Anoka County District Court File No. 02-CR-11-4444.
Lori Swanson, Attorney General, St. Paul, Minnesota; and Anthony C. Palumbo, Anoka County Attorney, M. Katherine Doty, Assistant County Attorney, Anoka, Minnesota (for respondent).
Melissa Sheridan, Assistant State Public Defender, Eagan, Minnesota (for appellant).
Considered and decided by Halbrooks, Presiding Judge; Worke, Judge; and Larkin, Judge.
Appellant challenges the district court's denial of his plea-withdrawal motion. He contends that a manifest injustice requires withdrawal and that the district court abused its discretion by concluding that it is not fair and just to allow withdrawal. We affirm.
Respondent State of Minnesota charged appellant Nathan Jon McKeehan with one count of first-degree controlled-substance sale and one count of conspiracy to commit first-degree controlled-substance sale, stemming from a controlled buy of methamphetamine. On the third day of his jury trial, McKeehan pleaded guilty to first-degree controlled-substance sale in exchange for the state's agreement to dismiss the conspiracy charge and a downward durational sentencing departure. The prosecutor noted that the state's departure recommendation was conditioned on McKeehan remaining law abiding pending sentencing.
The district court clarified that to "remain law abiding means no use of any mood-altering chemicals" and ordered McKeehan to submit to random drug testing. McKeehan asked when he would be required to take the first drug test. In response, the district court asked McKeehan if he was under the influence. After McKeehan and his attorney had an opportunity to confer outside of the courtroom, McKeehan's attorney assured the court that McKeehan was "not under the influence of drugs this morning, " that McKeehan was "clear-minded, " and that McKeehan understood what was going on. But counsel also advised the district court that if McKeehan "were to take a UA today, it would probably [be] dirty." The district court stated that a drug test would be given that day to establish a "baseline, " after which, "it needs to go down. If it doesn't go down, then that's a violation." McKeehan told the district court that he understood.
Next, McKeehan and his attorney reviewed a petition to plead guilty on the record, and the district court accepted the petition. The prosecutor then stated that the terms of the plea agreement "between the state and the defendant, " included the condition that "there must be no use, and the defendant must appear for any UAs on demand." McKeehan stated that he understood. Finally, the prosecutor and the court questioned McKeehan to establish a factual basis.
At the end of the hearing, the district court asked McKeehan's attorney if he planned to accompany his client to provide a urine sample. McKeehan asked: "It's just downstairs, right?" The court confirmed the testing location, and McKeehan responded: "I know where it is." The hearing ended shortly after 10:00 a.m. At approximately 4:40 p.m., McKeehan provided his baseline urine sample.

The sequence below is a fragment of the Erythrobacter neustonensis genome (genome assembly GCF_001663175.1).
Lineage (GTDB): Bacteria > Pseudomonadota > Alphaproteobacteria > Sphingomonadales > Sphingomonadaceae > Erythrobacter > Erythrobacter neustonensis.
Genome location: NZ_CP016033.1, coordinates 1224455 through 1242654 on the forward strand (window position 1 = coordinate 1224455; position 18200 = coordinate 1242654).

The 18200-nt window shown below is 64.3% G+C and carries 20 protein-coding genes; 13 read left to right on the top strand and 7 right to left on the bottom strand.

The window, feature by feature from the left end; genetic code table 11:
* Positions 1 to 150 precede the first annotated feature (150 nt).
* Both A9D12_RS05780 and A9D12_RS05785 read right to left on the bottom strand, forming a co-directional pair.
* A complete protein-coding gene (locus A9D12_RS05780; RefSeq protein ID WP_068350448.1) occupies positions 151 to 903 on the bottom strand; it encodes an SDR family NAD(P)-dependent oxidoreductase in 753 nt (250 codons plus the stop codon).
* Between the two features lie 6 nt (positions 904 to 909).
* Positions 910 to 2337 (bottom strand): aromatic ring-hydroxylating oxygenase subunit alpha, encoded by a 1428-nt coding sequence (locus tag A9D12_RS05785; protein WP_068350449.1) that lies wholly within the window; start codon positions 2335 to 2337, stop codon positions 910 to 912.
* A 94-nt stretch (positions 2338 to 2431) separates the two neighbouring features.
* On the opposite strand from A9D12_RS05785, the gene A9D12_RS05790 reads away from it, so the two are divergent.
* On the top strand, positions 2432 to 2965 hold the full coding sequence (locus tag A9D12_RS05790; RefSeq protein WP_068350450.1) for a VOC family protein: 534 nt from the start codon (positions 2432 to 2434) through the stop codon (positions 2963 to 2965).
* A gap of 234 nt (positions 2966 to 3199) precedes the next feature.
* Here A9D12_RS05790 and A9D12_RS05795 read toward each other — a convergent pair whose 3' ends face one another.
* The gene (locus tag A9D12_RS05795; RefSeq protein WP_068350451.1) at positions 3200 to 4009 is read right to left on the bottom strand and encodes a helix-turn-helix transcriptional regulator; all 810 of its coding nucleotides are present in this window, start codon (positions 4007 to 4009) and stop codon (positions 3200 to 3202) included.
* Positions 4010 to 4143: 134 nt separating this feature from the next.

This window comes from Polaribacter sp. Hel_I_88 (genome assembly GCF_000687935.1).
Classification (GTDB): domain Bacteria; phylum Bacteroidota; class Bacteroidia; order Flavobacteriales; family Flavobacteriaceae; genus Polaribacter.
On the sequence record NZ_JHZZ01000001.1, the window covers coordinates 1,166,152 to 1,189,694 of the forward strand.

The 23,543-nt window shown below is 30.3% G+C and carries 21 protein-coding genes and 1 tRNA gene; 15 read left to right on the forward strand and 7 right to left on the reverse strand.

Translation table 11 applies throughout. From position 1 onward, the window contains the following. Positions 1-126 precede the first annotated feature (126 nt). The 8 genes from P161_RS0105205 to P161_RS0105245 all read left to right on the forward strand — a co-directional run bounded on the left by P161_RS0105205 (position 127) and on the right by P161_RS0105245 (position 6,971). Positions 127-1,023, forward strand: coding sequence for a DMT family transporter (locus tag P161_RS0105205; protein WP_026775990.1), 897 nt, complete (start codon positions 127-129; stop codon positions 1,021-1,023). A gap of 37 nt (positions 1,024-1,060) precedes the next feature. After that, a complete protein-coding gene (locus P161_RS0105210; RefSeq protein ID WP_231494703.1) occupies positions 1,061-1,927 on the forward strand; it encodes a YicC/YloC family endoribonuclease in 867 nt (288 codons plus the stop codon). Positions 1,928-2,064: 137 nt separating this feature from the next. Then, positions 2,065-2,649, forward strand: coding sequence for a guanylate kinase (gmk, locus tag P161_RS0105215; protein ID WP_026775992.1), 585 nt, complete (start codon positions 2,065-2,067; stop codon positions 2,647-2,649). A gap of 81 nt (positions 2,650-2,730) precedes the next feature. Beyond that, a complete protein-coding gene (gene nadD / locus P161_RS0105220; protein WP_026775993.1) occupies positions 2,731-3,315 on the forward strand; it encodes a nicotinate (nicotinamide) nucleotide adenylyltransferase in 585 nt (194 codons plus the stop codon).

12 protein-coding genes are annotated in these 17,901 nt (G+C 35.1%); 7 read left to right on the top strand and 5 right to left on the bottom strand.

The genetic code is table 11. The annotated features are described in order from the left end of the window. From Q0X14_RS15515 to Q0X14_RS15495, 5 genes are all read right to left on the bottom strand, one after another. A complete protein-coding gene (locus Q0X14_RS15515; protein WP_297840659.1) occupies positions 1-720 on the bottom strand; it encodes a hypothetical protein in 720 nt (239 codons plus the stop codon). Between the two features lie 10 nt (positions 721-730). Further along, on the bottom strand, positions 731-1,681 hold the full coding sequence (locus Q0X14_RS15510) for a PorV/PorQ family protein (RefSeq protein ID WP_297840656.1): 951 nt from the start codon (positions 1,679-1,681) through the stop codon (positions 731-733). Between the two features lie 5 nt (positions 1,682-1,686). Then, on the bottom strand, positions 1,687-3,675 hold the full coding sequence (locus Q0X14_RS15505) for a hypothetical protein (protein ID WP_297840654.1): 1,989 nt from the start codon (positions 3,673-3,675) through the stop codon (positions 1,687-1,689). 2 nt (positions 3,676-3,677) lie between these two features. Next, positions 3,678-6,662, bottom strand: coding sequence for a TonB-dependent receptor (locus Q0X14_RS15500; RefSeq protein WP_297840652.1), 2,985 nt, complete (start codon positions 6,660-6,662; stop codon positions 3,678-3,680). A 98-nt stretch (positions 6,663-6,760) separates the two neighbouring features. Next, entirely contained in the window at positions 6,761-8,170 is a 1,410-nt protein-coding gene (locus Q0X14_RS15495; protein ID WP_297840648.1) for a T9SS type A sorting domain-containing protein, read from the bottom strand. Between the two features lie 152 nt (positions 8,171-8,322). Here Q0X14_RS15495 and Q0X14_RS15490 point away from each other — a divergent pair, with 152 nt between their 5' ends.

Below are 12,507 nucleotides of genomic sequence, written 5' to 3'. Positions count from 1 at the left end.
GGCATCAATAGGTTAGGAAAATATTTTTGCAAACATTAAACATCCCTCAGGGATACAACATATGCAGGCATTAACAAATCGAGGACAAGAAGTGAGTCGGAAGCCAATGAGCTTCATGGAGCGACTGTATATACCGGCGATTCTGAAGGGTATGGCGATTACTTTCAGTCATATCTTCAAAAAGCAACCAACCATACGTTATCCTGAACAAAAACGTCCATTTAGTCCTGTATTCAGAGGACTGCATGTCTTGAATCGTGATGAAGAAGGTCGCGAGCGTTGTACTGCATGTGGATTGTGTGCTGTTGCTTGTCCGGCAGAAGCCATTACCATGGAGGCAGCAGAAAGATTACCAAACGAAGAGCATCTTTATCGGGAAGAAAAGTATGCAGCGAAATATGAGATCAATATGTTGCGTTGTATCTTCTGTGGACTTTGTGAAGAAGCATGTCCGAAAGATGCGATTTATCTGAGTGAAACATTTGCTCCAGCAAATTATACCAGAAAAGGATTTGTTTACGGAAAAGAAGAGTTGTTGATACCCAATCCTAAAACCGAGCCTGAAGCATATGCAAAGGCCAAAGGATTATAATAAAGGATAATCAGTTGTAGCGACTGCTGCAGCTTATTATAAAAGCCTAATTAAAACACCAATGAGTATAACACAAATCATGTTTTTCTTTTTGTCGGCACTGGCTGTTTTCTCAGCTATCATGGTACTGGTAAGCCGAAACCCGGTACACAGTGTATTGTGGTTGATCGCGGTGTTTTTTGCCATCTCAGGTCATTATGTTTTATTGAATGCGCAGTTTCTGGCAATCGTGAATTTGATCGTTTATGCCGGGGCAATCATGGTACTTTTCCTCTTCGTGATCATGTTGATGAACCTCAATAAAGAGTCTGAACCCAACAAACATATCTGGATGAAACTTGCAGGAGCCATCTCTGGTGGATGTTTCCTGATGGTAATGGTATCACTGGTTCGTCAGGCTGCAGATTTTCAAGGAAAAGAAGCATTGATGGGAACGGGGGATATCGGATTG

On December 19, 2011, four days after his guilty plea, McKeehan failed a drug test, and on January 3, 2012, he failed to report for testing. After learning that the state would not recommend the sentence contemplated by his plea agreement because he violated the conditions of release, McKeehan moved to withdraw his guilty plea. His initial motion stated that "at the time of the plea he was under the influence of drugs, did not understand the proceeding and vaguely remembers being there." In addition to filing the plea-withdrawal motion on McKeehan's behalf, McKeehan's attorney moved to withdraw as counsel. The district court allowed McKeehan's attorney to withdraw and appointed a public defender to represent McKeehan. The public defender filed an amended plea-withdrawal motion that added an additional ground for withdrawal: "the court improperly injected itself into plea negotiations/agreement by adding the term of 'no use of any mood altering chemicals' as a condition of the plea agreement." McKeehan also moved for a downward durational sentencing departure.
The district court held a contested evidentiary hearing on McKeehan's plea-withdrawal motion. At that hearing, the state presented testimony from Joseph Morris, the corrections-department employee who collected McKeehan's baseline urine sample. Morris testified that McKeehan was nervous and shaky when he arrived to give his sample. Morris asked McKeehan if he was okay, and McKeehan responded that he was "high as hell." McKeehan told Morris that after his morning court appearance, he and his friends had driven around getting high because he knew he needed to provide a baseline urine sample. Morris testified that he was so concerned about McKeehan's condition that he followed McKeehan out of the courthouse to make sure he ...